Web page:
## Disease Detectives B/C

cosine
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### Re: Disease Detectives B/C

Is odds ratio the only thing used for case-control studies?

And the equation is ad/bc, correct? What if the denominator is 0? Is infinity a valid odds ratio? For example, take the two following tables:

Exposed to substance 1 Case patients Controls Total
Yes a = 30 b = 20 50
No c = 0 d = 5 5

Odds ratio: 150/0

Exposed to substance 2 Case patients Controls Total
Yes a = 30 b = 10 40
No c = 0 d = 15 15
Odds ratio: 450/0

In both cases, they are infinity. It does look to me that substance 2 is the more likely cause though.Am I interpreting these wrong?

Flavorflav
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### Re: Disease Detectives B/C

There are several methods for that. One is to add 0.5 to every cell, another is to add it to only the cell with the 0. Either way you aren't doing a pure Odds Ratio, but a Modified Maximum Likelihood Estimator of the OR.

ETA: you shouldn't see that situation arise in competition, though.

hmath729
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### Re: Disease Detectives B/C

We had regionals a few weeks ago and we got that exact problem - the denominator was zero. I don't get it.
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hscmom
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### Re: Disease Detectives B/C

Flavorflav wrote:There are several methods for that. One is to add 0.5 to every cell, another is to add it to only the cell with the 0. Either way you aren't doing a pure Odds Ratio, but a Modified Maximum Likelihood Estimator of the OR.

ETA: you shouldn't see that situation arise in competition, though.
Our teammate (who's done this a bit longer than we have) saw it in competition (and kudos to him for knowing what to do -- he was probably 11 or 12 at the time!).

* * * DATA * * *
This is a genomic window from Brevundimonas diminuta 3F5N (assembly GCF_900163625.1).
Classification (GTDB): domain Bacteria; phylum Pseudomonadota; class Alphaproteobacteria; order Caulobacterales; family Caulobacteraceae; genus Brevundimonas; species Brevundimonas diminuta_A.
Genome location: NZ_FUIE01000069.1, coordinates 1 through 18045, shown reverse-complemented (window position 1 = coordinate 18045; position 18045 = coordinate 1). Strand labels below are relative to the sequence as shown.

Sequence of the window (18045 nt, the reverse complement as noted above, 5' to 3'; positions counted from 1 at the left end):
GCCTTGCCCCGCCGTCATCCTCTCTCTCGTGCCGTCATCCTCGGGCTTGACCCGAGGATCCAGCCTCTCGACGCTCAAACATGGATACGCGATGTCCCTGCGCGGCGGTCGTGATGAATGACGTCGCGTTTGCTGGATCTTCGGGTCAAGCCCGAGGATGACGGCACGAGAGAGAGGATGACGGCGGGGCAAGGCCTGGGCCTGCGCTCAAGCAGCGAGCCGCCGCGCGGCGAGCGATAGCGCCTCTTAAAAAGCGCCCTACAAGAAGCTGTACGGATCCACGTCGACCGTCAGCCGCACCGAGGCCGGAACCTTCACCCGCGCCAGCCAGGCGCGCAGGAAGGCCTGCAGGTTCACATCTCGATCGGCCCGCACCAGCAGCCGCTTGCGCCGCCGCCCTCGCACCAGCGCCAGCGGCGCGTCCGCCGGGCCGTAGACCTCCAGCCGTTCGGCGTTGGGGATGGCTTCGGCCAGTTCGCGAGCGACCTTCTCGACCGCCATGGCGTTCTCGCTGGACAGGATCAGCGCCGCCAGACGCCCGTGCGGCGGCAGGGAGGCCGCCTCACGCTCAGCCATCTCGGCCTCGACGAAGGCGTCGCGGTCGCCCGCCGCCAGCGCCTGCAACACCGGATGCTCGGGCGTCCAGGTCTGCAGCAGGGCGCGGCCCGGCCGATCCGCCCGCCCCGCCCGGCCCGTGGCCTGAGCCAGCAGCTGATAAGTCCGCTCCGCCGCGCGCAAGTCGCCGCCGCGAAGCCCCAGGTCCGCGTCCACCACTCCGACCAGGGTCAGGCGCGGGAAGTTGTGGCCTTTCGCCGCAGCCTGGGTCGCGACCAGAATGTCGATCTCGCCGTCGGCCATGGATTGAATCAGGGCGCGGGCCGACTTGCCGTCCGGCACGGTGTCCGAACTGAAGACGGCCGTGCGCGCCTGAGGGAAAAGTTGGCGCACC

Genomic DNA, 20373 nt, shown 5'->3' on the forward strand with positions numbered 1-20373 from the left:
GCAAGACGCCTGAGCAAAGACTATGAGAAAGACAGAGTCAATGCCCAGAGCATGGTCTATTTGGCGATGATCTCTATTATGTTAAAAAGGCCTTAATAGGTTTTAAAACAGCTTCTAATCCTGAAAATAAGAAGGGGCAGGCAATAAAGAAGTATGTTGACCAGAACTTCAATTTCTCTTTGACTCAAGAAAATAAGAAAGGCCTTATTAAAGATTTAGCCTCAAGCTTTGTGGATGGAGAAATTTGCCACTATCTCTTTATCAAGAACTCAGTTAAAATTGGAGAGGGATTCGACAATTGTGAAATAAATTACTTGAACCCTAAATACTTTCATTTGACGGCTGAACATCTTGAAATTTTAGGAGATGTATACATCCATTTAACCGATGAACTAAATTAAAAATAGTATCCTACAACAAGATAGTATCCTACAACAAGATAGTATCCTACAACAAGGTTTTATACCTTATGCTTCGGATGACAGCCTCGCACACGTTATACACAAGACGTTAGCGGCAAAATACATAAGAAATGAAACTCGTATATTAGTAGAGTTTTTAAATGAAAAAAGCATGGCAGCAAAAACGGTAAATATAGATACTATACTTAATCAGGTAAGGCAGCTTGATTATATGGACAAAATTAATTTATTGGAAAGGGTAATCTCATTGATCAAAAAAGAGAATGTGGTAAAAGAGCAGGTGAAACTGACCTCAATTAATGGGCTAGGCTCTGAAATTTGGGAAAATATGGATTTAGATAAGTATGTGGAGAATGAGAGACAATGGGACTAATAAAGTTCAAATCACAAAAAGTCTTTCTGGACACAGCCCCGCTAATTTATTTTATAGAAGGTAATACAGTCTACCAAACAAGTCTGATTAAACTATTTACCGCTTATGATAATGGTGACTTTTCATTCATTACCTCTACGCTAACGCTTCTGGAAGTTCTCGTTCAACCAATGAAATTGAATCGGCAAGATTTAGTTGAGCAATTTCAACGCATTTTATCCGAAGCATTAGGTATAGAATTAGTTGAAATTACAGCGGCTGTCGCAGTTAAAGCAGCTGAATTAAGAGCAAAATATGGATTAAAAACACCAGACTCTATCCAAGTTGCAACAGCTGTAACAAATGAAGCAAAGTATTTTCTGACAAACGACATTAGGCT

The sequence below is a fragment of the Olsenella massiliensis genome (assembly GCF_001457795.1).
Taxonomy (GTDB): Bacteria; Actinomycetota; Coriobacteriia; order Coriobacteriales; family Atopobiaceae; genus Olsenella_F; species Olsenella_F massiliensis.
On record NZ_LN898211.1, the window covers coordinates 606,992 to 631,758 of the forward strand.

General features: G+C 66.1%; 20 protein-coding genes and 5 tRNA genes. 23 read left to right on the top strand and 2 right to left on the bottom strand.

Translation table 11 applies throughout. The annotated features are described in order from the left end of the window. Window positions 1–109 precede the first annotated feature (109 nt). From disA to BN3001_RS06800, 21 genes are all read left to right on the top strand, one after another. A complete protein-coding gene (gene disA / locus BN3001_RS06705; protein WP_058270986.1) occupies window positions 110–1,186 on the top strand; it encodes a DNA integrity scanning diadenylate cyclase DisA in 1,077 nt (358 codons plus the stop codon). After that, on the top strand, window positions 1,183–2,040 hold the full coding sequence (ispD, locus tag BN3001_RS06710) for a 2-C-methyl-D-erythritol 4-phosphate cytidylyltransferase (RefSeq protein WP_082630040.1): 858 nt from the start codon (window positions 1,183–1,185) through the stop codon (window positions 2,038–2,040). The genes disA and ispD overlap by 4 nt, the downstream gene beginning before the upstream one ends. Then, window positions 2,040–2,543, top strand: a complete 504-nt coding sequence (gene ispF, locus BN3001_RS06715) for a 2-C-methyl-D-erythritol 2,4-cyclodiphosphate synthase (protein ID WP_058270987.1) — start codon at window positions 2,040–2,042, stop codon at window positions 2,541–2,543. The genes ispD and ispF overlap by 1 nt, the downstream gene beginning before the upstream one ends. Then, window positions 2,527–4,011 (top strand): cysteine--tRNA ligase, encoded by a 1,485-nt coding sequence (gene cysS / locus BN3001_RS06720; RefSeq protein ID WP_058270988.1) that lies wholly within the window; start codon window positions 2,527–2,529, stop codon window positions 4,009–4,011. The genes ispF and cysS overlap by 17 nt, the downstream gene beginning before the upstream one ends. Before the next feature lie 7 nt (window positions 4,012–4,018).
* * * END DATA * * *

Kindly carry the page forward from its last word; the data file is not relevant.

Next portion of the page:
Homeschool Science Colorado since August 2008

Flavorflav
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### Re: Disease Detectives B/C

Experts disagree on what to do in that situation, so I don't think it is a very good question for students.

GrayEpi
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### Re: Disease Detectives B/C

Case-control studies and odds ratios - While there may be measures of association other than odds ratios used for case control studies, I don't know what they might be. There are a number of ways to handle 0 cell tables - I was taught to add 0.5 or 1 to each cell. I don't know that we have ever had a 0 cell table in a national exam. I think if one were to show up we would either give some basic instruction on how to deal with it, provide a reference beforehand or be flexible in how we graded it. While it is pretty safe to say if it is a case-control study, the measure of association will be an odds ratio, the reverse is not the case. One often sees odds ratios used as measures of association for cohort studies. This is because the methods used in cohort studies to control for more than one or two variables (we just started touching on that a bit in the new rules with adjusted rates and stratified analysis) start to fall apart (think 0's in cells) with traditional relative risk types of analyses. Logistic regression and other multivariable techniques can be used in cohort studies but they give estimates of odds ratios. If you see case-control study - think odds ratio. If you see relative risk - think cohort type study. If you see odds ratio - it could be either. In that case check on how the study was set up. If they started with a group of folks who had the outcome of interest and then selected a group who did not have the outcome of interest - it is a case-control study. If they started with a group who had an exposure of interest and a group who did not have the exposure of interest or a mixed group - some of whom had the exposure and some who did not, it is a cohort or cross-sectional study.